Michele Fazio told the audience a story about how, as a child, she would sit by her mother when extended family gathered for Sunday dinners.
On occasion, the women at the table would start talking Italian. Fazio remembers that she wanted them to speak English, and on at least one occasion, she told them so.
They told her that if they wanted her to hear what they were saying, they’d speak in English.
Fazio, who grew up in Massachusetts and is now a literature professor at the University of North Carolina at Pembroke, long ago learned the topic of the women’s clandestine table talk.
That topic is largely the subject of her new exhibit, “A Neglected Legacy: Reclaiming a Radical Past.”
This past Sunday, Fazio opened the show at Lawrence Heritage State Park & Visitor Center with a lecture.
The exhibit’s photographs and narratives will remain on display through Oct. 31, in celebration of Italian American Heritage and Culture Month.
It’s Fazio’s hope that other Italian Americans — at 18 million, the fourth largest ethnic group in the United States — will reconsider parts of their history.
Recognizing not only their contributions to American food and film culture, and fidelity to family, but their roles as builders of cities, professionals and activists.
And she hopes that people reflect on current day worker issues, as well as the restrictions that prospective immigrants face and the mounting pressure to conform that new citizens must navigate.
On Sunday, Fazio recounted her grandfather Vincenzo Fazio’s and his brother Raimondo Fazio’s history of pro-worker, radical dissent and how they had weathered FBI raids and even assassination attempts.
Some 35 people, including family members, were at the talk, based on research she began decades ago.
Michele Fazio has interviewed relatives — some of whom told her to abandon her investigation — dug through family attics and basements, sifted archival records, and read books about Italian American acculturation.
Her search of archival records led to an eye-popping discovery — 1943 photographs of Vincenzo and Raimondo’s families, images used to support the U.S. war effort during World War II.
They were taken by professional photographer Marjorie Collins of the Farm Security Administration and the Office of War Information, published to present “real” Americans to viewers on the homefront and abroad.
One of the photographs serves as the exhibit’s centerpiece.
It’s a staged dinner table scene that presents Vincenzo Fazio’s Long Island, New York, family in a mainstream, middle-American light.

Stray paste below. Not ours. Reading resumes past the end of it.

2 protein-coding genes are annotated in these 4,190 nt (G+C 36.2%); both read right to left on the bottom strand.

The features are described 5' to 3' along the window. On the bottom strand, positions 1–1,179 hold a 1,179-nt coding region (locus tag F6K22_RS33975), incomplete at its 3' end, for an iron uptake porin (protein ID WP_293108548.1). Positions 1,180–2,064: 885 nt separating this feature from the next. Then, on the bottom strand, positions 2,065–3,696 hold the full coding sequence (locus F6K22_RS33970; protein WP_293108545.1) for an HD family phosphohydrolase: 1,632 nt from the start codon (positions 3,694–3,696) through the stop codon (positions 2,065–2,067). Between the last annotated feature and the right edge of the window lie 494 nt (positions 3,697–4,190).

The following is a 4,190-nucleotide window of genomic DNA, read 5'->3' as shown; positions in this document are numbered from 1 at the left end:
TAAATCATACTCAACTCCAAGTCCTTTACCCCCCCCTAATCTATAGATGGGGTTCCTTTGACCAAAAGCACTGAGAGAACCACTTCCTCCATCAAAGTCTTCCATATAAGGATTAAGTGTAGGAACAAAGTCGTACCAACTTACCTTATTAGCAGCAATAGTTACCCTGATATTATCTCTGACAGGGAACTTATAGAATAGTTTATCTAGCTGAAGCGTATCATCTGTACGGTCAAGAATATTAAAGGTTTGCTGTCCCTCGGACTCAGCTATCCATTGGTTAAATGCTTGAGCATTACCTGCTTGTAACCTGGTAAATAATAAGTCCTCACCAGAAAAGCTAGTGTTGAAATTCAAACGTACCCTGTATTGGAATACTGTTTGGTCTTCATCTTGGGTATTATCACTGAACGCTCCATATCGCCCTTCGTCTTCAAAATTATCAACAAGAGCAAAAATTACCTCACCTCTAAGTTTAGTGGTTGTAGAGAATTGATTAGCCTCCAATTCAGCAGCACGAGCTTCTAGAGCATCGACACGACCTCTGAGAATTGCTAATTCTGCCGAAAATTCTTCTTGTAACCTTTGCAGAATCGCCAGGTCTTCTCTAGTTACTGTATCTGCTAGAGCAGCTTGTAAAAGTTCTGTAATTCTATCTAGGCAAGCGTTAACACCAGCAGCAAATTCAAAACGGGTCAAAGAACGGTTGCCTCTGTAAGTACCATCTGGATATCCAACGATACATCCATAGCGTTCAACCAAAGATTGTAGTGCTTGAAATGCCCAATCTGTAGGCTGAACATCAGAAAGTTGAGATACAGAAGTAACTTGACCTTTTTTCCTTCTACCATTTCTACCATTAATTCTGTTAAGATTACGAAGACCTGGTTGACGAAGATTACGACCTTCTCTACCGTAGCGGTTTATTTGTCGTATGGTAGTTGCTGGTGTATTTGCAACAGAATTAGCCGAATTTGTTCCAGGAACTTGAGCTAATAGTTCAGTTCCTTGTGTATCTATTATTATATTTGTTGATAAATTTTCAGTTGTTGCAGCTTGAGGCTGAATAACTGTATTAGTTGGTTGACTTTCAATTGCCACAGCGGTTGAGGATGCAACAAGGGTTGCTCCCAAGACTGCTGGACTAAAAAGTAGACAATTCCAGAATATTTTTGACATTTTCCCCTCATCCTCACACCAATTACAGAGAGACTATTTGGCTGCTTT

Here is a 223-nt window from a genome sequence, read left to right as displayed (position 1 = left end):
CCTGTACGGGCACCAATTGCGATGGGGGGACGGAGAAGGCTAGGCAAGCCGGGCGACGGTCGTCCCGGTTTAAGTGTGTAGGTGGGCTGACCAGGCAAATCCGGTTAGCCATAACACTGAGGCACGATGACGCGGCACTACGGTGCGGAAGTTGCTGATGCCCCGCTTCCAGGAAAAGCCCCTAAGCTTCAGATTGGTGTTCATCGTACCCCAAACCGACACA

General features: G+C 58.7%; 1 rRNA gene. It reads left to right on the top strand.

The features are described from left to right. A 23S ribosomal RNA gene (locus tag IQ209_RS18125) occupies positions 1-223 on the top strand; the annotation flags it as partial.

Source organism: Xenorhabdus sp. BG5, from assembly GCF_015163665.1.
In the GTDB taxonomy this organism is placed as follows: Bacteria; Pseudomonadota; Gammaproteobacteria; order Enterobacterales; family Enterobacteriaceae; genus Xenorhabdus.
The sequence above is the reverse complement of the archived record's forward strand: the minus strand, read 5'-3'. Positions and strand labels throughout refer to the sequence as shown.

Indications that the photo is posed include the stack of sliced bread on a saucer.
Those familiar with big Italian family dinner tables from the era think: Where’s the Italian bread?
The photograph is an anomaly, and it poses a curious question: Why would the Fazio family allow themselves to be represented in a “whitewashed” way?
Michele Fazio suspects that their willingness was spurred by the pressure to conform at a time when the country was on a wartime footing, and the family felt a real threat of violence.
Raimondo was a journalist for a leftist publication. Vincenzo was a union dressmaker and activist. The brothers had backed landmark strikes, including the 1912 Bread and Roses strike in Lawrence, and were close to pivotal figures in the union movement, including Carlo Tresca.
Tresca opposed the Italian fascist Benito Mussolini, Russian Communist Joseph Stalin and the Mafia’s influence in American union efforts.
Tresca was assassinated in New York City in 1943, the same year that the Farm Security Administration took photos of both Raimondo and Vincenzo’s families.
Raimondo was invited to speak at Tresca’s funeral, Michele Fazio said.
This is the third stop for Fazio’s exhibit. Previously, it was shown at the American Labor Museum in Haledon, New Jersey.
Jim Beauchesne, supervisor at Lawrence Heritage State Park, said that Fazio’s family history exhibit addresses assimilation, suppression and hidden history.
“All of the above are of great interest to me and the Lawrence Heritage State Park,” said Beauchesne, referring to the city’s long-held reluctance to recognize its American labor history, including the 1912 strike.
Among the family members at Sunday’s talk were Michele Fazio’s mom, Lena, of Taunton; sister Marlene Souza, of Berkley; and nephew Adam Souza and his family, of Methuen.
Adam Souza said that he was surprised to learn about the family’s hidden history and how one version of it, a force-fed version, had persisted for so long.
Michele Fazio’s mom raised seven children, including two sets of twins.
“I am very proud of Michele; she’s doing great work,” Lena Fazio said.
The talk was supported by a grant from the Massachusetts Cultural Council.
IF YOU GO
What: “A Neglected Legacy: Reclaiming a Radical Past”
When: Through Oct. 31. Open daily from 9 a.m. to 4 p.m.
Where: Lawrence Heritage State Park, 1 Jackson St., Lawrence
How much: Free admission
More information: 978-794-1655 or www.facebook.com/FriendsofLHSP
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